But is this true? Let’s test it.

Let’s apply the Pitch Count Estimator to entire leagues rather than individual pitchers. Are there significantly more pitches being thrown overall in modern games?

Estimated Pitches per MLB Team/Game:

2003   146
2000   149
1995   148
1990   144
1985   144
1980   143
1975   144
1970   145
1965   142
1960   144
1955   144
1950   146

The Pitch Count Estimator provides no basis to believe that modern pitching staffs are required to throw more than a handful more pitches per game than pitching staffs used to.

Okay, so there’s another argument that one hears in support of pitch counts. Yes, starters throw fewer pitchers than their predecessors, this argument goes, but that’s because the pitches they throw are far more stressful; modern pitchers have very few periods in games when they can “coast” for a few hitters.

No doubt there’s some truth to this argument. But it isn’t clear at all that the difference between the stress pitchers face in the current era and previous ones is nearly as great as assumed. The late 1940s and early-mid-1950s was a high-scoring era also, and top aces were routinely throwing at least 500 more pitches a year than their modern counterparts. In the 1970s, with fewer than one run per game being scored than today, aces routinely threw well over 1,000 more pitches a year than today.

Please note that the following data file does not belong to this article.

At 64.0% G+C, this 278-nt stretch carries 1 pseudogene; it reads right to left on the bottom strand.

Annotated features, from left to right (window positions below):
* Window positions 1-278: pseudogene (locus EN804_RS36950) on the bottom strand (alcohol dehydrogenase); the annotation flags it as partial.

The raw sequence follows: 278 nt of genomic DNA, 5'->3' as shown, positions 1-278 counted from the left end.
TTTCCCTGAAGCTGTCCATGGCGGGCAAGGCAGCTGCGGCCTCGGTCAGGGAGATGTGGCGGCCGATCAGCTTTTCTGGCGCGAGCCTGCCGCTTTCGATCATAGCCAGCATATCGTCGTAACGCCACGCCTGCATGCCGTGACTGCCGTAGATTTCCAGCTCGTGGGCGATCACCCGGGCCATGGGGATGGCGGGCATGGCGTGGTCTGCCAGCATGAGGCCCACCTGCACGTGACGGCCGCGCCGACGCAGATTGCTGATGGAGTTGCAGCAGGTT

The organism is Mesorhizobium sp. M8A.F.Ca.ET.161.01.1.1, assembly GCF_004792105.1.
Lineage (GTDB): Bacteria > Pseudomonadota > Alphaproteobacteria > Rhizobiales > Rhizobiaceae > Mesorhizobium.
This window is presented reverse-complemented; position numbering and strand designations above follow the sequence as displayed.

One has to put a very great weight on the belief that modern pitchers face dramatically more stressful environments in order to conclude that greater workloads couldn’t be sustained. Personally I don’t find that belief very compelling; it sounds a lot more like rationalization than fact to me.

I suspect the truth has much more to do with this: in every era, pitchers handle the workload for which they have been conditioned. Modern pitchers haven’t been trained and developed to throw as many pitches as earlier pitchers did, and so they don’t. Human physiology didn’t suddenly change in the late 1980s, nor has the challenge of pitching suddenly become that much more demanding than ever before.

Whatever the case, it’s certain that what pitch count limits (and their first cousin, the five-man rotation) have created is a situation in which the very best pitchers of the current day ply their trade quite a bit less frequently than did their predecessors. Through 2003, here is how many estimated career pitches the greatest starters of the modern era have thrown:

Roger Clemens      68,229
Greg Maddux        60,012
Tom Glavine        55,915
Chuck Finley       53,019
Randy Johnson      51,669
Kevin Brown        47,631
David Cone         47,219
David Wells        43,845
Jamie Moyer        43,072
Kevin Appier       41,733
John Smoltz        41,307
Mike Mussina       41,136
Curt Schilling     40,275
Pedro Martinez     32,393

Let’s compare these totals to those of some past greats:

Nolan Ryan         90,211
Steve Carlton      83,355
Gaylord Perry      82,147
Don Sutton         80,526
Warren Spahn       79,613
Bert Blyleven      77,310
Tom Seaver         73,560
Tommy John         72,708
Early Wynn         72,607
Robin Roberts      70,037
Jim Kaat           69,743
Red Ruffing        68,599
Ferguson Jenkins   68,494
Frank Tanana       65,931